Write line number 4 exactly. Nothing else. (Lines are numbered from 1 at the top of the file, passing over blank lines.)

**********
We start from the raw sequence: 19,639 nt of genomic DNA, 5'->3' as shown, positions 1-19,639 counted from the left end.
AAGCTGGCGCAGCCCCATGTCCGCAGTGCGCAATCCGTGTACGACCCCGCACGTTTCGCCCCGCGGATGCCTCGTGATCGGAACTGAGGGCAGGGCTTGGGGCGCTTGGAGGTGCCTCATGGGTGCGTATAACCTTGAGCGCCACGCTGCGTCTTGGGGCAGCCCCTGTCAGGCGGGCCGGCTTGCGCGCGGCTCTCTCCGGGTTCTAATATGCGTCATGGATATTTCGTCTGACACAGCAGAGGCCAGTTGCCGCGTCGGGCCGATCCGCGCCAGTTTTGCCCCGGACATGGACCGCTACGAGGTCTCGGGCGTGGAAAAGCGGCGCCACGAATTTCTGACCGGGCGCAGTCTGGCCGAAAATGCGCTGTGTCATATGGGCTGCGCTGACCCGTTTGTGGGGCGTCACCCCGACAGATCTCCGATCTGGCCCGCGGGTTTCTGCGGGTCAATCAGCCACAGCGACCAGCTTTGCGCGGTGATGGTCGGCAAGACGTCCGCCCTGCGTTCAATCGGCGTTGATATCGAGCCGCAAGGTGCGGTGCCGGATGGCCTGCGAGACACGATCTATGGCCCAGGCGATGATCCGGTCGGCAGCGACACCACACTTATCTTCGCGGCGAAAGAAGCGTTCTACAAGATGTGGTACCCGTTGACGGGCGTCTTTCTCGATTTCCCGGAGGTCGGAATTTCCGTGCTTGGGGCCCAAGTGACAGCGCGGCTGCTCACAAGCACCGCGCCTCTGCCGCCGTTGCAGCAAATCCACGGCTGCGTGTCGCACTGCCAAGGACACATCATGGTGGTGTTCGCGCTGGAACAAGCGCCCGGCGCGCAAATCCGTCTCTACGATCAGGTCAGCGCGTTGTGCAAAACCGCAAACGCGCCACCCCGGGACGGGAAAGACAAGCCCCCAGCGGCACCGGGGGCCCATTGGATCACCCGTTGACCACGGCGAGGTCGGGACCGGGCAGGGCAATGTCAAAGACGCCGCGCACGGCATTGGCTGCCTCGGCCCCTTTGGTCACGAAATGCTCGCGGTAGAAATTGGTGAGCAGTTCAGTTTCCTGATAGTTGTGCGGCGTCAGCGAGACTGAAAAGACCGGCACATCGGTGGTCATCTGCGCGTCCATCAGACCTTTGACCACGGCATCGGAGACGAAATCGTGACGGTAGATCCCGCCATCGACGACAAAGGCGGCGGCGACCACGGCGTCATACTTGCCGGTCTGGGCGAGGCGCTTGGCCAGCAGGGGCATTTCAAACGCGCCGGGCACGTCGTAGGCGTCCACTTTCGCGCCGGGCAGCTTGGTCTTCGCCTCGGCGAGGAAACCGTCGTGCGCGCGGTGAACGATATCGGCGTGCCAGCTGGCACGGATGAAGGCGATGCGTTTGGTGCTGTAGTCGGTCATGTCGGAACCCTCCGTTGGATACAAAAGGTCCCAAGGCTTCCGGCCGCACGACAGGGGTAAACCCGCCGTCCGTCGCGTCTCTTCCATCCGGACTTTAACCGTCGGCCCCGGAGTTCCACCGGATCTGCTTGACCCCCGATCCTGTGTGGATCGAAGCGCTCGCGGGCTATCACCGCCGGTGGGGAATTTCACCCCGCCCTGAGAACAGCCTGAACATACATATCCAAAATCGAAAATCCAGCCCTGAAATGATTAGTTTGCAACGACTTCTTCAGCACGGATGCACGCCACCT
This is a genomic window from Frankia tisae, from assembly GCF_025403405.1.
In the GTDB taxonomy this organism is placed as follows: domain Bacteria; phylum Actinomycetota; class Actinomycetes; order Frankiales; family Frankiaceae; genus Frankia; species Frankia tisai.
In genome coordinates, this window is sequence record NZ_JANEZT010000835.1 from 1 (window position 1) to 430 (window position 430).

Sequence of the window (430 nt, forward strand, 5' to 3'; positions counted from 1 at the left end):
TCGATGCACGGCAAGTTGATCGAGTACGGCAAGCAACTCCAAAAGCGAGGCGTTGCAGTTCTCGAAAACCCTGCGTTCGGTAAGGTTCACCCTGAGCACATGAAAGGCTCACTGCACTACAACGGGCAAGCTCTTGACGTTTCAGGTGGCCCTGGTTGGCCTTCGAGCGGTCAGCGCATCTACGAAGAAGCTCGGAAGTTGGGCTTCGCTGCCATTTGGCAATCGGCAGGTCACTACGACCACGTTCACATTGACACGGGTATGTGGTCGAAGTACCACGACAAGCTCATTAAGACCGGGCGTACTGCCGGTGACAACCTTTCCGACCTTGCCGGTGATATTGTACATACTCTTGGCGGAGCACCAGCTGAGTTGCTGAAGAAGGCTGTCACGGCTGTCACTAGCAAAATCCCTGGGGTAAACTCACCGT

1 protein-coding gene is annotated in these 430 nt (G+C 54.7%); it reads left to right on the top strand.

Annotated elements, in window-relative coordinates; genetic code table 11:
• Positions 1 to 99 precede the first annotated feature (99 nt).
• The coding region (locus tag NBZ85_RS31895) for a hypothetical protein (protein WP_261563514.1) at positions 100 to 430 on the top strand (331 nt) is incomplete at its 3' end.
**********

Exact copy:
In the GTDB taxonomy this organism is placed as follows: domain Bacteria; phylum Actinomycetota; class Actinomycetes; order Frankiales; family Frankiaceae; genus Frankia; species Frankia tisai.